Many teachers struggle with implementing and fostering creativity within students and I personally fall into this category. In my own clinical practice classroom students are rarely asked or prompted to use their imagination to critically think. Although the students sparingly engage in creativity, it does take place sometimes during activities where my cooperating teacher allows them to have "free choice." Free choice can range anywhere from performing a unique sequence of patterns on the plyometric ladders or during hoola-hoop activities where students can practice their favorite trick rather than just hoola-hooping around their waists. This allows students to explore different movement concepts while learning about their bodies during physical activity. By allowing students to foster their own creativity it helps them learn critical thinking skills which are essential when understanding the big picture.
Critical thinking and problem solving are essential for scaffolding and gaining true understanding of the content being presented. In my clinical -practice classroom, students engage in critical thinking and problem solving during demonstrations and the closure through checking for understanding. My cooperating teacher usually asks open-ended questions that make students think, rather than asking questions that have a straight yes or no answer. I think a great way to extend critical thinking in my classroom is to have students reflect more on their own learning process which will allow them to make more connections throughout the unit being taught. This can be done with self-assessments or a think/pair/share where students reflect on their performance as well as participation and collaboration within group settings. Students in my class are given several opportunities to collaborate with their peers because almost every lesson is designed for students to be working with a partner. Because my class is already used to working with a partner, I can provide more opportunities to allow them to work on their critical thinking skills collaboratively.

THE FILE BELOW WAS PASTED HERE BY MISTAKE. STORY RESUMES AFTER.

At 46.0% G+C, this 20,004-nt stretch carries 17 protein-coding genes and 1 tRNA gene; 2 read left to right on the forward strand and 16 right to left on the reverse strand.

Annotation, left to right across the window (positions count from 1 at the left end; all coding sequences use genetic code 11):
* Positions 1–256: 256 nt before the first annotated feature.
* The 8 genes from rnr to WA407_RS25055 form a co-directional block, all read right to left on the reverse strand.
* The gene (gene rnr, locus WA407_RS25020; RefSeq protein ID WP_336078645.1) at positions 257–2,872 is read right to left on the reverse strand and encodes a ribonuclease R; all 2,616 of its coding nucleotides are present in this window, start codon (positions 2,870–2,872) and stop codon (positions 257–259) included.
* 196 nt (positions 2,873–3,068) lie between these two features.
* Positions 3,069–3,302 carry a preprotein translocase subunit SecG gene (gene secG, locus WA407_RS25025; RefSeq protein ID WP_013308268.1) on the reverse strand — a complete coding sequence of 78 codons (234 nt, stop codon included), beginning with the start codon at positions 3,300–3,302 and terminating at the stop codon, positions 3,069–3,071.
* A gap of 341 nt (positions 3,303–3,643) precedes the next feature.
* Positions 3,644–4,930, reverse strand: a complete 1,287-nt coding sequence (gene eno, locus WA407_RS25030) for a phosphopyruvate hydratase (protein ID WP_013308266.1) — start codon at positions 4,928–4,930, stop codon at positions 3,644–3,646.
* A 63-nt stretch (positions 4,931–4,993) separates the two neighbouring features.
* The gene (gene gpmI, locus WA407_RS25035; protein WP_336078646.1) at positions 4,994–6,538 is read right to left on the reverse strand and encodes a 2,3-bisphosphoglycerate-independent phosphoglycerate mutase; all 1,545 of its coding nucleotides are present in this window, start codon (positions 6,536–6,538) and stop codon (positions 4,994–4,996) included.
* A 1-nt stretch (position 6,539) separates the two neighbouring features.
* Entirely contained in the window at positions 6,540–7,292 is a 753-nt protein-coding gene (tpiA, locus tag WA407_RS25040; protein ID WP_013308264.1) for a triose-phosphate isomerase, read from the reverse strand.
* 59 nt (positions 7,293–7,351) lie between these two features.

Although my students work mostly with partners and groups, it is also important that I teach students to work independently where they become self-directed learners. In physical education it is hard to observe each student and provide positive-corrective feedback to everyone when there is such a limited amount of time. I have noticed during my teaching that I provide detailed demonstrations and instruction and then my students go out and practice independently. Although I cannot get to every student, it does provide them the opportunity to be self-directed while staying on task and practicing the skill. I initially guide the learning through explanation and demonstration, but the students are responsible for noticing their common errors and trying to correct their skill performance to be more successful. Overall, implementing creativity, critical thinking, and independence can be hard as a teacher, but it is important that we take the extra time to plan in order to give our students the best possible education.